A case study in corporate media failure

This week, the San Jose Mercury News ran this reality-defying headline: “Governor battling ‘Goliath’ on Nov. 8.” Memo to the Murky News headline-writing staff: next time you’re tempted to copy and paste the Governor’s spin, head over to Arnold Watch and click on the cash register first. As of last Thursday, he’d raised just a hare under $57 million from the corporate special interest Goliaths he’s got lined up behind him.
This was a statewide phenomenon, and this story in the Capitol Weekly tells us why: after two plus years of Bush administration (or maybe Kremlin?) style strict access control, the Gov’s political team made the call and threw reporters a few scraps last week. A few papers didn’t buy it and made the fact that they were finally given some access the story, as they should have, but there were far too many headlines like the Murky’s.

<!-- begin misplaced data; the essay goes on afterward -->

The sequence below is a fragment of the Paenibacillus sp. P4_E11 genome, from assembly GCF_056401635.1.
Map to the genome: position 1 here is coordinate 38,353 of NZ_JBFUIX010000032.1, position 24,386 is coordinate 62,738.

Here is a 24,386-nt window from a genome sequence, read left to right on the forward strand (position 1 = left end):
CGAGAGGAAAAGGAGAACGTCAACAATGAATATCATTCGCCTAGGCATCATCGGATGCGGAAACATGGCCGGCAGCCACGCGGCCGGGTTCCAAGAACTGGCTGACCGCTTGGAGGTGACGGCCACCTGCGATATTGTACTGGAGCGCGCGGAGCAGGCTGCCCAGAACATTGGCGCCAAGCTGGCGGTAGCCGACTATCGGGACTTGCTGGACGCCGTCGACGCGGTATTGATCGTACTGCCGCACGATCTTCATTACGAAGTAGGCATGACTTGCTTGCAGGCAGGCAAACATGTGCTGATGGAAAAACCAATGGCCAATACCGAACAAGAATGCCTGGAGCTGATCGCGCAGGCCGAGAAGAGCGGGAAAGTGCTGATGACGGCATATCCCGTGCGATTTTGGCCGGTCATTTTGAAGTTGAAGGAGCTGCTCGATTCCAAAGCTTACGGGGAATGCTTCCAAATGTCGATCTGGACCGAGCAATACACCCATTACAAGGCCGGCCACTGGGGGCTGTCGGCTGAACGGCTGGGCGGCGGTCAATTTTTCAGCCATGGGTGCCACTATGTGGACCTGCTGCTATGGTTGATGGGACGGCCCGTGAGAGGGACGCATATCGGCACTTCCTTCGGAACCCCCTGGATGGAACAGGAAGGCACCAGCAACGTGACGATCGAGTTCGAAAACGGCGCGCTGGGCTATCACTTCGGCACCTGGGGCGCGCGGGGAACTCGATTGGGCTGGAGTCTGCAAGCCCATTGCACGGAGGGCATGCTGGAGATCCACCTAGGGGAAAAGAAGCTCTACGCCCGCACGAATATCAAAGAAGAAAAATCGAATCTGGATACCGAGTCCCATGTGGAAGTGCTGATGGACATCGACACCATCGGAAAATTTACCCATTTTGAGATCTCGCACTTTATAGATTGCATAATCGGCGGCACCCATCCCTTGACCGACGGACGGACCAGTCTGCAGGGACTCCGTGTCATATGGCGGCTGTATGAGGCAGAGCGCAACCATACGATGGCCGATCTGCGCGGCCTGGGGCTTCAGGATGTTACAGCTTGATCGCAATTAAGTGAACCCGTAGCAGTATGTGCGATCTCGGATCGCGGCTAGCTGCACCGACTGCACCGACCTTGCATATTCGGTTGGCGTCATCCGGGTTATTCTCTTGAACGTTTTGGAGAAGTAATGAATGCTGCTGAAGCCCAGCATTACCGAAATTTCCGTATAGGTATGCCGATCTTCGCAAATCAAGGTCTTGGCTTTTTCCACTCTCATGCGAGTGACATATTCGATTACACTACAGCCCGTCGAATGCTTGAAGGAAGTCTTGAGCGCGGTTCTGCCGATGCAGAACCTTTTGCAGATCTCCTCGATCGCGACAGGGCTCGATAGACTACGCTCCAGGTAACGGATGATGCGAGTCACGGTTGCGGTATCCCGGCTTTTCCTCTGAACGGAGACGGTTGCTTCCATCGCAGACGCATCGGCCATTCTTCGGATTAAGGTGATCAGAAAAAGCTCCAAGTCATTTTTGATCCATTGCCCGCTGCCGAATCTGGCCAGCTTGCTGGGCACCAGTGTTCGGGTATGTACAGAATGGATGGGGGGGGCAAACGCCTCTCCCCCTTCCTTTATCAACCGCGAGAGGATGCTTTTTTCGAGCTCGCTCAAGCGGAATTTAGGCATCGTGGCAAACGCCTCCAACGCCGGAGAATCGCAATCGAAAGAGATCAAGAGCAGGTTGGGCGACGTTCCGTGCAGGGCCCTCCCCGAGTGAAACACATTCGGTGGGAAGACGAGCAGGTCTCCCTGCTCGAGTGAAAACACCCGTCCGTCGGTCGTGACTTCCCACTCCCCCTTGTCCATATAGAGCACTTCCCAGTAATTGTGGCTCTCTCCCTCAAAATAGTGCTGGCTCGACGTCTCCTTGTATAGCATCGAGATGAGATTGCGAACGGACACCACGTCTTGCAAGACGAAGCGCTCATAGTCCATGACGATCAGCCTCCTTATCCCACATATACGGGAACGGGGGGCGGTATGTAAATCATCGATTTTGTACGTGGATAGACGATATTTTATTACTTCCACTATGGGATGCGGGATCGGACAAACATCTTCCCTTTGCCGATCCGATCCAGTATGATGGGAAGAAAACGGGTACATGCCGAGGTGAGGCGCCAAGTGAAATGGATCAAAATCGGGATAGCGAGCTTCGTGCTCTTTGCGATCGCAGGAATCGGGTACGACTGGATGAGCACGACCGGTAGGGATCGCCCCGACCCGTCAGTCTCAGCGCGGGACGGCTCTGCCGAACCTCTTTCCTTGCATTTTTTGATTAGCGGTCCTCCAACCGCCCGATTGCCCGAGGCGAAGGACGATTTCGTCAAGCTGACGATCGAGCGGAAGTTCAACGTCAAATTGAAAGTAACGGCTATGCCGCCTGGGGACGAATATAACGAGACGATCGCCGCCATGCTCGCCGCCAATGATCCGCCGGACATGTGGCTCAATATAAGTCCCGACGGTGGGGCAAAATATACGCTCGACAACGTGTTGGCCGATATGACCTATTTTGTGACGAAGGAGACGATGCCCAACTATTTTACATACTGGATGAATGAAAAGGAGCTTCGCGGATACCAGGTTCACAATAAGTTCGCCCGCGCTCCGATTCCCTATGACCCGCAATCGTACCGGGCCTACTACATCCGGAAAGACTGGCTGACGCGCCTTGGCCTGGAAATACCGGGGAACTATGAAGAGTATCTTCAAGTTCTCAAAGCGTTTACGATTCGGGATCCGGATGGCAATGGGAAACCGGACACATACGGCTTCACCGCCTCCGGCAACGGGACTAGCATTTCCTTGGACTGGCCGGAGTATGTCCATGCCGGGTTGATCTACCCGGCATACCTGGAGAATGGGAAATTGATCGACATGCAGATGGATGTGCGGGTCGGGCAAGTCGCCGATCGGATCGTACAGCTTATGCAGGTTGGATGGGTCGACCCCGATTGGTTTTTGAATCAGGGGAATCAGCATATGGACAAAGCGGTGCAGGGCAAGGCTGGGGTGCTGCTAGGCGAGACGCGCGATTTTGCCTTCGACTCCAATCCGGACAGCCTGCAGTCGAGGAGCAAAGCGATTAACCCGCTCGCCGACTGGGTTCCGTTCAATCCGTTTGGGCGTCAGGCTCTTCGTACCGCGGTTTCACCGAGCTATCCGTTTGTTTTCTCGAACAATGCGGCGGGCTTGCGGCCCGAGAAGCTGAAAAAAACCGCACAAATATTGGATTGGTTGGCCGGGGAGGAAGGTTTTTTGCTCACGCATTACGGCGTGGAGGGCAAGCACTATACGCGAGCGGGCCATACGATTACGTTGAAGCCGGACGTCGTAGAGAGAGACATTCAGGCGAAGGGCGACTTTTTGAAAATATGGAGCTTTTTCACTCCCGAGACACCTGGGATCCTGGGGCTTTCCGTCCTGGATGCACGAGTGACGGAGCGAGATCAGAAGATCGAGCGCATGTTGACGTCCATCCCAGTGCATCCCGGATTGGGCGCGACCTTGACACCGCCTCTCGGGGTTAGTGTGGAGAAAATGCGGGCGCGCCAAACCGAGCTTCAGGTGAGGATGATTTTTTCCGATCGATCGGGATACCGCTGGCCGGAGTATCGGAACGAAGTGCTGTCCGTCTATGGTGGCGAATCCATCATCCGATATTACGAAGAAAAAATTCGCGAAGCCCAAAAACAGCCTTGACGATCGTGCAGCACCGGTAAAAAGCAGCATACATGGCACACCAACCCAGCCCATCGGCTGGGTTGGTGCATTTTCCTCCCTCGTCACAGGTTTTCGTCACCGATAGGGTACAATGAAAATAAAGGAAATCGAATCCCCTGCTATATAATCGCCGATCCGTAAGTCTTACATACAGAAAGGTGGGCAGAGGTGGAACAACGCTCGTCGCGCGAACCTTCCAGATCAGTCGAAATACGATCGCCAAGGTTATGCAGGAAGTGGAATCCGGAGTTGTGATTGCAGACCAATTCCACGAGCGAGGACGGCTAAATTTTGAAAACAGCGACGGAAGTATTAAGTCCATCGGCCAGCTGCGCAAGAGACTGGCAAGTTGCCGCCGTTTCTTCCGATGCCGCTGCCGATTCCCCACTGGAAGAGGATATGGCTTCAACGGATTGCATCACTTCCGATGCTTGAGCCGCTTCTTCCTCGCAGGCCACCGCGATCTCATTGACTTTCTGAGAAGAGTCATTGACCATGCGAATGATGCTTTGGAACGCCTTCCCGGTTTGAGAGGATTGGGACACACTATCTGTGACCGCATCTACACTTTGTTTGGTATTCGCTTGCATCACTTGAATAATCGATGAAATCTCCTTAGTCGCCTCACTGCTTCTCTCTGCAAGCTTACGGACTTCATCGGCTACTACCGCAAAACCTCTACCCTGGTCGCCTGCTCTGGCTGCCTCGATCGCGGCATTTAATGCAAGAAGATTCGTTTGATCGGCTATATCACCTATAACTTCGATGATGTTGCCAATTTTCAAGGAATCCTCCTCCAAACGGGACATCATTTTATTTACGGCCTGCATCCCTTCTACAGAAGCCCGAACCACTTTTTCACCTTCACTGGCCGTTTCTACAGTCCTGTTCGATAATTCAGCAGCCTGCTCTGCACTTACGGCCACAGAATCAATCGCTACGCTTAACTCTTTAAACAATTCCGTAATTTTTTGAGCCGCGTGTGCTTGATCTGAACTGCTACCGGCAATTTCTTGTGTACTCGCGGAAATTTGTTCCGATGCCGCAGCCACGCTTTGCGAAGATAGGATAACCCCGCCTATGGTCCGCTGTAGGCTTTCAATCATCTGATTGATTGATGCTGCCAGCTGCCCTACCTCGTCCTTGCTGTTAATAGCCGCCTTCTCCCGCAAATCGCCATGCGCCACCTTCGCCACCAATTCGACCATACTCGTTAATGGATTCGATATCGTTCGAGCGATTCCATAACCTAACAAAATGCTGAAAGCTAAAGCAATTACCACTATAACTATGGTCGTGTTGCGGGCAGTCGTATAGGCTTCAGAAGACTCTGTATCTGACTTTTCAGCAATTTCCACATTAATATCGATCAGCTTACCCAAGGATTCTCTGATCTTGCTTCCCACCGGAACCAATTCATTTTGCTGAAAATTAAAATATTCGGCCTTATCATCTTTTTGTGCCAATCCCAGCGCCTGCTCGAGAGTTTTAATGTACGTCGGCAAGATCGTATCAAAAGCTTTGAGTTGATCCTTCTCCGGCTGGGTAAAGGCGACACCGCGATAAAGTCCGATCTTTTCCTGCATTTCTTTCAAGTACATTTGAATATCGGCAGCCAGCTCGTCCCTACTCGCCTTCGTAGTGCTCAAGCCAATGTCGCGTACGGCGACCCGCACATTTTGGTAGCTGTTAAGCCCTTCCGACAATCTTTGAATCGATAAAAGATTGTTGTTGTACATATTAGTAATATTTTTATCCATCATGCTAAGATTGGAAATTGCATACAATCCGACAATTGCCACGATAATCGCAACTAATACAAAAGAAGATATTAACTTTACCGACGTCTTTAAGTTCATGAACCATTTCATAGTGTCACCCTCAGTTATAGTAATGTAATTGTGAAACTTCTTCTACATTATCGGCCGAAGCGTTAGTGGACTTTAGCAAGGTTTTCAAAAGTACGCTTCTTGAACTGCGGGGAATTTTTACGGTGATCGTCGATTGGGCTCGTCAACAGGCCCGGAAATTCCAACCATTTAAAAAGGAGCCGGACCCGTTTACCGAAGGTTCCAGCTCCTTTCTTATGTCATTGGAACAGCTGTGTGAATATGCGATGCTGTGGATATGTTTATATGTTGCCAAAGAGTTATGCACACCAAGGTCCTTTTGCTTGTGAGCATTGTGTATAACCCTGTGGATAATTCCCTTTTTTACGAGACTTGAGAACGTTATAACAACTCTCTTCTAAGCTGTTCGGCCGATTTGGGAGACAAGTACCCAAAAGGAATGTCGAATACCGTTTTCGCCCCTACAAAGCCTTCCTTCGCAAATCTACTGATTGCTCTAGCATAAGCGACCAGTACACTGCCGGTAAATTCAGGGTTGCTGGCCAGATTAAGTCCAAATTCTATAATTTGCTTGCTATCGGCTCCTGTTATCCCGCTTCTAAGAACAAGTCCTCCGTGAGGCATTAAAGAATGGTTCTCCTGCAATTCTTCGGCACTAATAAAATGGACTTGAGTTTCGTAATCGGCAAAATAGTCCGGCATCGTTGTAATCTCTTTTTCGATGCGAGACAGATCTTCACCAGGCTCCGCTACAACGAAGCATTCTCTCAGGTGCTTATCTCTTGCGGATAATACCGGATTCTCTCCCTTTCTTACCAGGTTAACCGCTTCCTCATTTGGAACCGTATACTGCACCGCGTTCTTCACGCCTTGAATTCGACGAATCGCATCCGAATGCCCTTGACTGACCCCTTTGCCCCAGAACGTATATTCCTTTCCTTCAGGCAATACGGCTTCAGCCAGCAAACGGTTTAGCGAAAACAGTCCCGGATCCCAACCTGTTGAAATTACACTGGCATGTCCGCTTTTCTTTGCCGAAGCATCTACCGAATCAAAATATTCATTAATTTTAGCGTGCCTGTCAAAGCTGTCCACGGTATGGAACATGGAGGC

The lede in the Oakland Tribune’s coverage today, “Embattled Gov. Arnold Schwarzenegger was actually allowed to talk freely to the public, through the media, this week,” is another example of the shockwave of confusion this sent rippling through the Capitol press corps. “[F]reely to the public” and “through the media” are not the same thing!
This situation is a mini-clinic in just how blithely antidemocratic corporate media can be. Whether headlines like this are ordinary failures to think critically about or deliberate pro-corporate bias, remember: while we’d never recommend you believe everything you read on the internet, you sure can’t believe everything in “trusted” print media either. Keep thinking critically, it’s going to be a long campaign season.